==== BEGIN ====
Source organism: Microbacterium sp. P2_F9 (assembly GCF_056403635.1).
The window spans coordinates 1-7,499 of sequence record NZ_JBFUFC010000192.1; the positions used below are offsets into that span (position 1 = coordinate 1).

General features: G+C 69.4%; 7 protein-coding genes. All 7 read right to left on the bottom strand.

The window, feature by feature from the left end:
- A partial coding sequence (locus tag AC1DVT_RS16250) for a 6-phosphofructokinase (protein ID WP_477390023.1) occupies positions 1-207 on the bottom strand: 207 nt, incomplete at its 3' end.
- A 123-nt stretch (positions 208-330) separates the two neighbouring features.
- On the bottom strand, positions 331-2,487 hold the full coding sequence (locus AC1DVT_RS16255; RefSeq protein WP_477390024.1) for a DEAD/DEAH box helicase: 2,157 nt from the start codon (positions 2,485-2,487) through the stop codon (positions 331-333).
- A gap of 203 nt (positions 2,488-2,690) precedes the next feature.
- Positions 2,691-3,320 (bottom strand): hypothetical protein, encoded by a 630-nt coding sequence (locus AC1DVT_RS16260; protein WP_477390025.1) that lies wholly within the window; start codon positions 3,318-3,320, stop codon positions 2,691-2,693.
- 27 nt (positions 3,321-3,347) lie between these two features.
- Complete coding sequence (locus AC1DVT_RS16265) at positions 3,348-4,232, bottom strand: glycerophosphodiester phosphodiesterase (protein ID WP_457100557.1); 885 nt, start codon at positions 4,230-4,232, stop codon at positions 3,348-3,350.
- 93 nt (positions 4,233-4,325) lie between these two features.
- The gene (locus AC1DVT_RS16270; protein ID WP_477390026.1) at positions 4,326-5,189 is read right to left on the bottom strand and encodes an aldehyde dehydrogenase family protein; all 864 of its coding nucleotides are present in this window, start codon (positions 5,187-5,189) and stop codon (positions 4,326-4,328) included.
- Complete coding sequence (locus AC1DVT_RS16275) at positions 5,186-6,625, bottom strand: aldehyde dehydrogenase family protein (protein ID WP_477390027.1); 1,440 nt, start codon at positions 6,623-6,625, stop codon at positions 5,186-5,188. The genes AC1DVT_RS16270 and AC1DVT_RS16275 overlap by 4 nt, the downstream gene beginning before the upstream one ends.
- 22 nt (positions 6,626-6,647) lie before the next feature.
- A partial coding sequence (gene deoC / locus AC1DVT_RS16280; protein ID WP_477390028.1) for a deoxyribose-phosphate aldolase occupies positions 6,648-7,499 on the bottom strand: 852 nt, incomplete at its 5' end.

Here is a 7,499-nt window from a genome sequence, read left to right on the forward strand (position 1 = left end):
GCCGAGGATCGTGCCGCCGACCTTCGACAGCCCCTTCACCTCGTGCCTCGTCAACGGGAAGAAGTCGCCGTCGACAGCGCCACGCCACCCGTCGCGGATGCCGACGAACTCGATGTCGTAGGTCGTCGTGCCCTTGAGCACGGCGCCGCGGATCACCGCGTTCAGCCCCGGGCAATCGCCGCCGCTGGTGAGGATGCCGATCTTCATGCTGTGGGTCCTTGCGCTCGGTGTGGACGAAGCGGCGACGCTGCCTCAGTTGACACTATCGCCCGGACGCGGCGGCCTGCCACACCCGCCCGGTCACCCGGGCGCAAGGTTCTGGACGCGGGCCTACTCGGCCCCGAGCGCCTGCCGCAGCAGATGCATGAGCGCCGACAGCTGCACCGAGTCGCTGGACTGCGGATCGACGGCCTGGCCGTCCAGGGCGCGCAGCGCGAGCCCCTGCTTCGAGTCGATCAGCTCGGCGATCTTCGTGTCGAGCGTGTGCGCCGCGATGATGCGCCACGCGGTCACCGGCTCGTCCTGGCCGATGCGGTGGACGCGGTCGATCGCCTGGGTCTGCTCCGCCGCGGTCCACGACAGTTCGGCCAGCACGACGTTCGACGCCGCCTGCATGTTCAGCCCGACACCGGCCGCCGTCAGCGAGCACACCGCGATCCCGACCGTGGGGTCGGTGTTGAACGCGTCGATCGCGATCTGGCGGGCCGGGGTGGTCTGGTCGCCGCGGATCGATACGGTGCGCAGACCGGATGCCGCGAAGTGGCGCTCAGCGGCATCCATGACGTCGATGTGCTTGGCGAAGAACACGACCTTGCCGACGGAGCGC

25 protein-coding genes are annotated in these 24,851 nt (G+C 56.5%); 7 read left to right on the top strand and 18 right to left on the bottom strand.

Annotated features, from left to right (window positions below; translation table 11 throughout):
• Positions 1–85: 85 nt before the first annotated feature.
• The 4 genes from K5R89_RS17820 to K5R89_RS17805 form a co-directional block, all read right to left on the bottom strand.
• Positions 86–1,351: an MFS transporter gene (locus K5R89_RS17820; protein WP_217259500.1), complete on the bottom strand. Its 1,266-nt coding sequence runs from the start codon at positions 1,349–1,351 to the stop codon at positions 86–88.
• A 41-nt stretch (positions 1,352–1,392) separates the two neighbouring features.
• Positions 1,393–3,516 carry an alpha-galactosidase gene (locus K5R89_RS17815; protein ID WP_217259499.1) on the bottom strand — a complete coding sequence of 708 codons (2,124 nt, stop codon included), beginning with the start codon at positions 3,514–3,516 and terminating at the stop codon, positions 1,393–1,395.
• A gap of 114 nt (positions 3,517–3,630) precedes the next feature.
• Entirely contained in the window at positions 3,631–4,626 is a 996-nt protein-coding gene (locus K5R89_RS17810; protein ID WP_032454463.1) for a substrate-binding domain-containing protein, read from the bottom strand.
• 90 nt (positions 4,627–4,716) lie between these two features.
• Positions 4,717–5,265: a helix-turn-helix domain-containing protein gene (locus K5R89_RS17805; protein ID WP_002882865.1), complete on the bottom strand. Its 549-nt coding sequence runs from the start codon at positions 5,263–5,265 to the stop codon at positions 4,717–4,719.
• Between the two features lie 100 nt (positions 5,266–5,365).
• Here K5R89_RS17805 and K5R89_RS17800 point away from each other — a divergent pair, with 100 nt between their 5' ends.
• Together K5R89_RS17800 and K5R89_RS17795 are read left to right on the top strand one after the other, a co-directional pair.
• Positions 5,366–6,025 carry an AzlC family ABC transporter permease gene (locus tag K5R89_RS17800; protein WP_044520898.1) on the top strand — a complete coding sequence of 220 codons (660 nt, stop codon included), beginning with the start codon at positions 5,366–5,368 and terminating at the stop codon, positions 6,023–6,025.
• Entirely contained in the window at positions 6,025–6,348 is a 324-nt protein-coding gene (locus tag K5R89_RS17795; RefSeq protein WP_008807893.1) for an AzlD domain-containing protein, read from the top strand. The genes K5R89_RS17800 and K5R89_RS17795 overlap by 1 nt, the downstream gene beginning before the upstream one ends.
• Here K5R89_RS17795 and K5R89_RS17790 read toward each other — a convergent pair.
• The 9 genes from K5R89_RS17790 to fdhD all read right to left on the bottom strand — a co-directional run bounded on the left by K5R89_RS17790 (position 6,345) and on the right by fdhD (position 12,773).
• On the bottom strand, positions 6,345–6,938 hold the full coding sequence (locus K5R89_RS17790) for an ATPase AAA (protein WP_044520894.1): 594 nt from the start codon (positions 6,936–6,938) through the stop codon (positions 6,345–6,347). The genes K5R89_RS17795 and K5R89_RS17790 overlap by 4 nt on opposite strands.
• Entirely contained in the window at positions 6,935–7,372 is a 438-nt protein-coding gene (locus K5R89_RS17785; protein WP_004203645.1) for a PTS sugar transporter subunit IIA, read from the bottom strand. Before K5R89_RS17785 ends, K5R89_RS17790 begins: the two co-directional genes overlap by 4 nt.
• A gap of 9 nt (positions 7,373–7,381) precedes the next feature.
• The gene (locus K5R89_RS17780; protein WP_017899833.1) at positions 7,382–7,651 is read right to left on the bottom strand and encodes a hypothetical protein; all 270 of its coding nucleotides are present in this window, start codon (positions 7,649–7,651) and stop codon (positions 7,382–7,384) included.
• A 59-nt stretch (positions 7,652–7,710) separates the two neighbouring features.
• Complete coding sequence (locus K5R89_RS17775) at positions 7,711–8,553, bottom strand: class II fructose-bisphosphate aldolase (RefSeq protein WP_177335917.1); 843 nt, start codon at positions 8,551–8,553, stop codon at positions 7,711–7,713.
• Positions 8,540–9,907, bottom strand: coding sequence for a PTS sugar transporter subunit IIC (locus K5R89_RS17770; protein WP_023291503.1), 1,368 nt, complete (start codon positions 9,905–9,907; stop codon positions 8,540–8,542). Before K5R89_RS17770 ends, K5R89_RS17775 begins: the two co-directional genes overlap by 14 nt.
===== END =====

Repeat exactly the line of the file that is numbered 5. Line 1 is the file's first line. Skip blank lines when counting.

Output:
- A partial coding sequence (locus tag AC1DVT_RS16250) for a 6-phosphofructokinase (protein ID WP_477390023.1) occupies positions 1-207 on the bottom strand: 207 nt, incomplete at its 3' end.